The story behind Tones And I, the Australian busker topping the charts with ‘Dance Monkey’

The story behind the surprise chart-topping teen

Every now and then a song comes out of nowhere and takes over the charts, streaming playlists, radio waves, and your ear canals. ‘Dance Monkey’, the furiously catchy song that’s currently at the top of the Official UK Singles Chart (where it has been for 10 weeks), is the latest track to do just that, propelling its previously unknown creator to international stardom. But who is Tones And I, the teenager behind the tune?

Tones And I got their big break on the streets of Byron Bay

These days it’s incredibly common for unknown musician to get their big break online, going viral on YouTube (Carly Rae Jepsen), Vine (Shawn Mendes), or TikTok (Lil Nas X). The reverse was true for Tones And I, who first started uploading songs to YouTube when she was 16 but found success when she began busking on the streets of Byron Bay in 2017.

While performing there, the 19-year-old musician (whose real name is Toni Watson) met music lawyer Jackson Walkden-Brown, who introduced her to management company Lemon Tree Music, kicking off her journey to becoming a chart-topping artist.

‘Dance Monkey’ is about her experience of busking


Watson wrote ‘Dance Monkey’ while busking in Byron Bay, intending it to be a fun song for her fellow hostel-dwellers to dance to. Deeper than that, the lyrics of the springy electro-pop smash tackled the “bad side of busking” – an activity that, despite its cons, the musician had vowed to herself to do until she was 50.

“I was getting a little bit bullied by guys who thought I was taking their customers, and it got to the point where I was anxious every time I set up my keyboard,” the star told The Times of the inspiration behind the track. “Drunk people came past and yelled profanities at me. The negative was outweighing the positive, but I didn’t want to stop just because people were being horrible.”

But the song’s success is an online story

The track gained its first bit of success in Australia thanks to support from radio stations like Triple J. It went viral around the world thanks to finding a home on multiple playlists on Spotify, where the song has been streamed nearly 650 million times at the time of writing. According to The Music Network, Tones And I was also the “most clicked” new artist on the platform.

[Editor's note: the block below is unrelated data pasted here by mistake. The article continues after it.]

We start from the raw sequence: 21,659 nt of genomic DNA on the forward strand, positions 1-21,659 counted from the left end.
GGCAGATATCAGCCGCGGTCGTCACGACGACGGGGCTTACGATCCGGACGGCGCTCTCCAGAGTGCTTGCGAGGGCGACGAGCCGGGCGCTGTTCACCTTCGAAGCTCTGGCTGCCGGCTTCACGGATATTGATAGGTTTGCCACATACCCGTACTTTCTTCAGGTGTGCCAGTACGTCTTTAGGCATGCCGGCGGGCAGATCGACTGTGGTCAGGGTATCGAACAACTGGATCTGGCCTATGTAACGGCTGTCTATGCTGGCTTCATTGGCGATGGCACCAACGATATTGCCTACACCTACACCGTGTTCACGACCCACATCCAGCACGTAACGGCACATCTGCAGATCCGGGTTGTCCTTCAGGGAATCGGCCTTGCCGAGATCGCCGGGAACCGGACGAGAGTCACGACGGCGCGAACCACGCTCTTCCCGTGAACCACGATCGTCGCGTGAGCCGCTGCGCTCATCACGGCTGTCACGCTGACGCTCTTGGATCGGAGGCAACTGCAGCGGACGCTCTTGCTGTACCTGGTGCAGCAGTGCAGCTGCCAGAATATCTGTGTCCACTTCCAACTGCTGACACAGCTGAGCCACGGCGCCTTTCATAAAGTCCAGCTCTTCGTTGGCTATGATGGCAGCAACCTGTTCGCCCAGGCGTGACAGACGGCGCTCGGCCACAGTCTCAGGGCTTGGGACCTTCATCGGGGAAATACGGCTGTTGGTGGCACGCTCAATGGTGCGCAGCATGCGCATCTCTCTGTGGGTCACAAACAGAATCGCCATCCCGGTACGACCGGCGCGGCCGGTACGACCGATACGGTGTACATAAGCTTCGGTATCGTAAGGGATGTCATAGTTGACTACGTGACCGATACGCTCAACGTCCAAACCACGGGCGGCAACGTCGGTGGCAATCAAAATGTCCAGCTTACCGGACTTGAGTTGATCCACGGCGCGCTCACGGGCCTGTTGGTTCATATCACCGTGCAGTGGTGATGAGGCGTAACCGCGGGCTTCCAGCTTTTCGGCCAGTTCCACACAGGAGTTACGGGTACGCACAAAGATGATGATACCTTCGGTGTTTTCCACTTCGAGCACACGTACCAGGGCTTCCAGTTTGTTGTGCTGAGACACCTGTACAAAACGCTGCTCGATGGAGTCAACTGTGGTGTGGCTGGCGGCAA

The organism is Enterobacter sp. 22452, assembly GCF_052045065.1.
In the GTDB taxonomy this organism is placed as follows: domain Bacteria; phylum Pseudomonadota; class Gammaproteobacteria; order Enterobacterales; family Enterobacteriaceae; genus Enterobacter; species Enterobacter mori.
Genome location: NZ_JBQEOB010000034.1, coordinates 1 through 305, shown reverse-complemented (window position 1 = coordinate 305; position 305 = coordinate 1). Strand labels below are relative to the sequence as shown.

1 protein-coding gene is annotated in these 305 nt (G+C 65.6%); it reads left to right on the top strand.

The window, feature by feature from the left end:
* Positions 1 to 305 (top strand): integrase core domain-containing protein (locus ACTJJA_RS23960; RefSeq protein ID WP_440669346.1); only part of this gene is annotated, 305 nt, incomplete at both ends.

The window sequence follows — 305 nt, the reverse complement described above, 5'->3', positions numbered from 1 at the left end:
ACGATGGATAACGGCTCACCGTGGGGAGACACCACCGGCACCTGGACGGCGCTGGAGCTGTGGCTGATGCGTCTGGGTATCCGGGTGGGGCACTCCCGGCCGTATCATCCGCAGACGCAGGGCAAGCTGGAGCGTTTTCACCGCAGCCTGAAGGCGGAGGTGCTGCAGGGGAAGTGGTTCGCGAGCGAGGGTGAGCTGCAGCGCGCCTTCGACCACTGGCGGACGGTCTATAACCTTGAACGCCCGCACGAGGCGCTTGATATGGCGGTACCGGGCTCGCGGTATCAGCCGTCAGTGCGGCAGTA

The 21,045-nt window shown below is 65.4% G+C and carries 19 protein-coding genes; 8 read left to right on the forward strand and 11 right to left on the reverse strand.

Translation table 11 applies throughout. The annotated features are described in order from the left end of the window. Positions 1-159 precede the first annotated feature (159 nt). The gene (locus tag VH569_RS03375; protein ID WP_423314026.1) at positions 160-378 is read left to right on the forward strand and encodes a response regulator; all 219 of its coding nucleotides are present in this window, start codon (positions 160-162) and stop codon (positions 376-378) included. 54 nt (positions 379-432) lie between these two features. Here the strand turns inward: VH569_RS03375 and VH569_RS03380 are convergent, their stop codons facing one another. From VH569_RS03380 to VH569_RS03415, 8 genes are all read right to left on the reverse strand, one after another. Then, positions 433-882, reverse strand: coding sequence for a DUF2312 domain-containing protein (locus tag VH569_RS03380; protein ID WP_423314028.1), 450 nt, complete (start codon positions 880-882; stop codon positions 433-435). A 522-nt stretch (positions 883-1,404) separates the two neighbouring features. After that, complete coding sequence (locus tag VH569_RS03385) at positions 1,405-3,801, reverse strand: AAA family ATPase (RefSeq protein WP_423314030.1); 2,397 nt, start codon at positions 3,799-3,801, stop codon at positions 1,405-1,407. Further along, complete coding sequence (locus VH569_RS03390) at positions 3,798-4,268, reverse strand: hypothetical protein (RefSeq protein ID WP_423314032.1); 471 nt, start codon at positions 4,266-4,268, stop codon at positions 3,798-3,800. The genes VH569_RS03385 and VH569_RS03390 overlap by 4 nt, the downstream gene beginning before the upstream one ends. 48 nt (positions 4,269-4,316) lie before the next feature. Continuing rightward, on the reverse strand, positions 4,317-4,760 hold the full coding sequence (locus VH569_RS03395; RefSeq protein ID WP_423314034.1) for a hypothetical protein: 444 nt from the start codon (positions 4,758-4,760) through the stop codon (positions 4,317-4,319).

The video for ‘Dance Monkey’, which has over 330 million views on YouTube, has also contributed to the song’s success. In it, Watson subverts other music videos that celebrate partying by playing an old man cruising in a convertible and causing chaos on a golf course with crew of grey-haired men drinking from red cups.

It’s broken chart records across the globe

Since it was released on May 10, 2019, Watson’s second single has topped the charts in over 20 countries, including in her home of Australia, where she’s broken the record for most weeks at the top of the ARIA Singles chart. That title was previously held by Ed Sheeran’s ‘Shape Of You’, which took the top spot for 15 consecutive weeks – at the time of writing, ‘Dance Monkey’ has been at Number One for 19 weeks. She’s also the first female artists to top the charts in Australia since Delta Goodrem in 2015.


In the UK, Watson is also breaking records. ‘Dance Monkey’ has had the longest Number One chart run since Leona Lewis’ ‘Bleeding Love’ in 2007, while it’s also matched Whitney Houston and Rihanna for the longest-running chart-topper by a female artist in the UK. Those stars, who hit the top spot with ‘I Will Always Love You’ (1992) and ‘Umbrella’ (2007) respectively, both dropped off the peak after 10 weeks. If Watson continues her dominance for one more week, she will claim the record solely for herself.

It’s taken from Tones And I’s debut EP, ‘The Kids Are Coming’

It’s still early in Watson’s career – ‘Dance Monkey’ was only her second single, preceded by the self-released track ‘Johnny Run Away’ in February 2019. Since then, she’s put out her debut EP ‘The Kids Are Coming’ (via Bad Batch/Sony Music Australia), featuring songs about fear of failure (‘Never See The Rain’) and the inspiring rise of her fellow Gen Z peers (‘The Kids Are Coming’).

And has already made her an in-demand live act

You’ve just missed Watson’s first UK shows, but she’s already announced plans to come back. After making her first appearances in the country at tiny venues Oslo and The Lexington last month, she’s levelling up on her return in February 2020. See her full UK tour dates below.

February 2020

28 – London, O2 Forum Kentish Town
29 – London, Electric Ballroom

March 2020

1 – Manchester, O2 Ritz
3 – Dublin, Vicar Street
4 – Glasgow, SWG3

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